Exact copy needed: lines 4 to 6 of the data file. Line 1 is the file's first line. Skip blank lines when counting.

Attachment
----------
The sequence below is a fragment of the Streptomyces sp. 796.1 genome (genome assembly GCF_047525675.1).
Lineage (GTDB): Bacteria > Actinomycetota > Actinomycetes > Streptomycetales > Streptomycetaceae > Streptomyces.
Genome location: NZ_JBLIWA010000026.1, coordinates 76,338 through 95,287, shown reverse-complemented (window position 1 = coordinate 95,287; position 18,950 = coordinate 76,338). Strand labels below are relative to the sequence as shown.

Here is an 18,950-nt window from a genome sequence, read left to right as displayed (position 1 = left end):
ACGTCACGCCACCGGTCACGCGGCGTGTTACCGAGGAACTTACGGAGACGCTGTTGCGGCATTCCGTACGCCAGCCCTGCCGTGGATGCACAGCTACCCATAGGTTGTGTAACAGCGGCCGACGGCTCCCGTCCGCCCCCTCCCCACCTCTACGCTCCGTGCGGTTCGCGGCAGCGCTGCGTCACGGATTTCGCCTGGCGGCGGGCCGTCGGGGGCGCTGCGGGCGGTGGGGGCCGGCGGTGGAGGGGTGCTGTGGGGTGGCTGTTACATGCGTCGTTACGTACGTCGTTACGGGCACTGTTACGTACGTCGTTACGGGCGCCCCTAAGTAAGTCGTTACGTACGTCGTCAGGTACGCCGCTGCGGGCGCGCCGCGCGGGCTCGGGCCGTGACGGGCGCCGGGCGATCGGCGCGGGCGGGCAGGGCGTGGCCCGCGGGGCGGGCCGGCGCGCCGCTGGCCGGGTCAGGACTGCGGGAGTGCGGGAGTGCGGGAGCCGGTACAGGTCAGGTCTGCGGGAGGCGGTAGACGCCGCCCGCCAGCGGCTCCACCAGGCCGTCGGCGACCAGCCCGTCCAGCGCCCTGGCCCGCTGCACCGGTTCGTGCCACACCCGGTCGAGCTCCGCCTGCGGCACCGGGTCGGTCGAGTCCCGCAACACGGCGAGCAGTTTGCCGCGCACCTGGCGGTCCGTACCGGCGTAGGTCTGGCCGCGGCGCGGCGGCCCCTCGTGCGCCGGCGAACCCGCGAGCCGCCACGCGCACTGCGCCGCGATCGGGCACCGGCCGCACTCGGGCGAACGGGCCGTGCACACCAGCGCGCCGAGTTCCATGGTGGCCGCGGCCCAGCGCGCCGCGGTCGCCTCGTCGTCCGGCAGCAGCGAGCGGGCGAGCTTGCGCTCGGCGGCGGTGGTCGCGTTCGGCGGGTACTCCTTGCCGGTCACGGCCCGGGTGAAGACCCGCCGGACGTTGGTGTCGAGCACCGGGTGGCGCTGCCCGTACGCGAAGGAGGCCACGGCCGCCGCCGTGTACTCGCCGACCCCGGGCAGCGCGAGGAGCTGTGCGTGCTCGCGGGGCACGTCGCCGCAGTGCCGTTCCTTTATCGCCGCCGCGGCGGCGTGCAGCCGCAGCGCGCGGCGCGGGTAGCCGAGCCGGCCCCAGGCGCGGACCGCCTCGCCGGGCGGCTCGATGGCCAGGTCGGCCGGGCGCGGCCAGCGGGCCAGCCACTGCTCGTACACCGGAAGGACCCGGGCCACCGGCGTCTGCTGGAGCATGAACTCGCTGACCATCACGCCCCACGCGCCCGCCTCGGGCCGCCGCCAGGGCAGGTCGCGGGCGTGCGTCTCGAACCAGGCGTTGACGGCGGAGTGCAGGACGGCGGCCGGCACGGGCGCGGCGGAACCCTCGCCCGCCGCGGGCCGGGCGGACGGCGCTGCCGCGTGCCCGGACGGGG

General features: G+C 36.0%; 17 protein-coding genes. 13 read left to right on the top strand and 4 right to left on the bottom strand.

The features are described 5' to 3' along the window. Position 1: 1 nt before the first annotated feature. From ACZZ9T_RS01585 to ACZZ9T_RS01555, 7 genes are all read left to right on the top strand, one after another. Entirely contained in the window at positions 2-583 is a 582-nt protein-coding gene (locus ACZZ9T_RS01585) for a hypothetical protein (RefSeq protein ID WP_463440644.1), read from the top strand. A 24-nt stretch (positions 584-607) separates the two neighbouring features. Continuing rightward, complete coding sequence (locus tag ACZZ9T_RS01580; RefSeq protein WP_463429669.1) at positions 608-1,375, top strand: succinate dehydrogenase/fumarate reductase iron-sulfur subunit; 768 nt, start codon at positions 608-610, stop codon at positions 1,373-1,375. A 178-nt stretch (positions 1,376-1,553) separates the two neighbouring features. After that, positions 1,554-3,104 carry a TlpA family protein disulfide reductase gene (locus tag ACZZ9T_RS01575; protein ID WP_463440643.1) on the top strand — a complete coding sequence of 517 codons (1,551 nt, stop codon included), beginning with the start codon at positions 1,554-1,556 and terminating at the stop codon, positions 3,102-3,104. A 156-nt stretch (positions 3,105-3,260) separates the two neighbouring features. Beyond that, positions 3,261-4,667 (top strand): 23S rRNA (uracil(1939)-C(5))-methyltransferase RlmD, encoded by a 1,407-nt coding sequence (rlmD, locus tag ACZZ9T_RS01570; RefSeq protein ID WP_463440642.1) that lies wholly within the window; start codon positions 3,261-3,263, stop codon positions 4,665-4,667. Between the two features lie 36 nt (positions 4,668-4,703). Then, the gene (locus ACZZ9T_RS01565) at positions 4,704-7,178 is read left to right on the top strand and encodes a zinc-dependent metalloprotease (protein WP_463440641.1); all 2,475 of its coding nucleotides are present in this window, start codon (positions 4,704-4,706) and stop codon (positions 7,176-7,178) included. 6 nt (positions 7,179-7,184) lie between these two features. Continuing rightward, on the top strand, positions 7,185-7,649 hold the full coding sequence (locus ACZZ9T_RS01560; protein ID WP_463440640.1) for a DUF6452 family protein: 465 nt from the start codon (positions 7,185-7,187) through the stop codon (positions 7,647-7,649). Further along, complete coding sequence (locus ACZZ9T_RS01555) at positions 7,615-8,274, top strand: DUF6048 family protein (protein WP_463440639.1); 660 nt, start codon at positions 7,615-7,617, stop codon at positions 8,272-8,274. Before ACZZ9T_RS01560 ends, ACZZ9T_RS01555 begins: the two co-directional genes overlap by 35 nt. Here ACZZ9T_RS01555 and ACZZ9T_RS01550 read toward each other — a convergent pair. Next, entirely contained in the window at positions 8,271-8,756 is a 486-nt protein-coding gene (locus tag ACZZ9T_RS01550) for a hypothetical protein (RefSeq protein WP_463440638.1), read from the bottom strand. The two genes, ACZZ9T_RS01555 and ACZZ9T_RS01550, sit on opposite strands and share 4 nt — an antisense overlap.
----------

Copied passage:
Here is an 18,950-nt window from a genome sequence, read left to right as displayed (position 1 = left end):
ACGTCACGCCACCGGTCACGCGGCGTGTTACCGAGGAACTTACGGAGACGCTGTTGCGGCATTCCGTACGCCAGCCCTGCCGTGGATGCACAGCTACCCATAGGTTGTGTAACAGCGGCCGACGGCTCCCGTCCGCCCCCTCCCCACCTCTACGCTCCGTGCGGTTCGCGGCAGCGCTGCGTCACGGATTTCGCCTGGCGGCGGGCCGTCGGGGGCGCTGCGGGCGGTGGGGGCCGGCGGTGGAGGGGTGCTGTGGGGTGGCTGTTACATGCGTCGTTACGTACGTCGTTACGGGCACTGTTACGTACGTCGTTACGGGCGCCCCTAAGTAAGTCGTTACGTACGTCGTCAGGTACGCCGCTGCGGGCGCGCCGCGCGGGCTCGGGCCGTGACGGGCGCCGGGCGATCGGCGCGGGCGGGCAGGGCGTGGCCCGCGGGGCGGGCCGGCGCGCCGCTGGCCGGGTCAGGACTGCGGGAGTGCGGGAGTGCGGGAGCCGGTACAGGTCAGGTCTGCGGGAGGCGGTAGACGCCGCCCGCCAGCGGCTCCACCAGGCCGTCGGCGACCAGCCCGTCCAGCGCCCTGGCCCGCTGCACCGGTTCGTGCCACACCCGGTCGAGCTCCGCCTGCGGCACCGGGTCGGTCGAGTCCCGCAACACGGCGAGCAGTTTGCCGCGCACCTGGCGGTCCGTACCGGCGTAGGTCTGGCCGCGGCGCGGCGGCCCCTCGTGCGCCGGCGAACCCGCGAGCCGCCACGCGCACTGCGCCGCGATCGGGCACCGGCCGCACTCGGGCGAACGGGCCGTGCACACCAGCGCGCCGAGTTCCATGGTGGCCGCGGCCCAGCGCGCCGCGGTCGCCTCGTCGTCCGGCAGCAGCGAGCGGGCGAGCTTGCGCTCGGCGGCGGTGGTCGCGTTCGGCGGGTACTCCTTGCCGGTCACGGCCCGGGTGAAGACCCGCCGGACGTTGGTGTCGAGCACCGGGTGGCGCTGCCCGTACGCGAAGGAGGCCACGGCCGCCGCCGTGTACTCGCCGACCCCGGGCAGCGCGAGGAGCTGTGCGTGCTCGCGGGGCACGTCGCCGCAGTGCCGTTCCTTTATCGCCGCCGCGGCGGCGTGCAGCCGCAGCGCGCGGCGCGGGTAGCCGAGCCGGCCCCAGGCGCGGACCGCCTCGCCGGGCGGCTCGATGGCCAGGTCGGCCGGGCGCGGCCAGCGGGCCAGCCACTGCTCGTACACCGGAAGGACCCGGGCCACCGGCGTCTGCTGGAGCATGAACTCGCTGACCATCACGCCCCACGCGCCCGCCTCGGGCCGCCGCCAGGGCAGGTCGCGGGCGTGCGTCTCGAACCAGGCGTTGACGGCGGAGTGCAGGACGGCGGCCGGCACGGGCGCGGCGGAACCCTCGCCCGCCGCGGGCCGGGCGGACGGCGCTGCCGCGTGCCCGGACGGGG

General features: G+C 36.0%; 17 protein-coding genes. 13 read left to right on the top strand and 4 right to left on the bottom strand.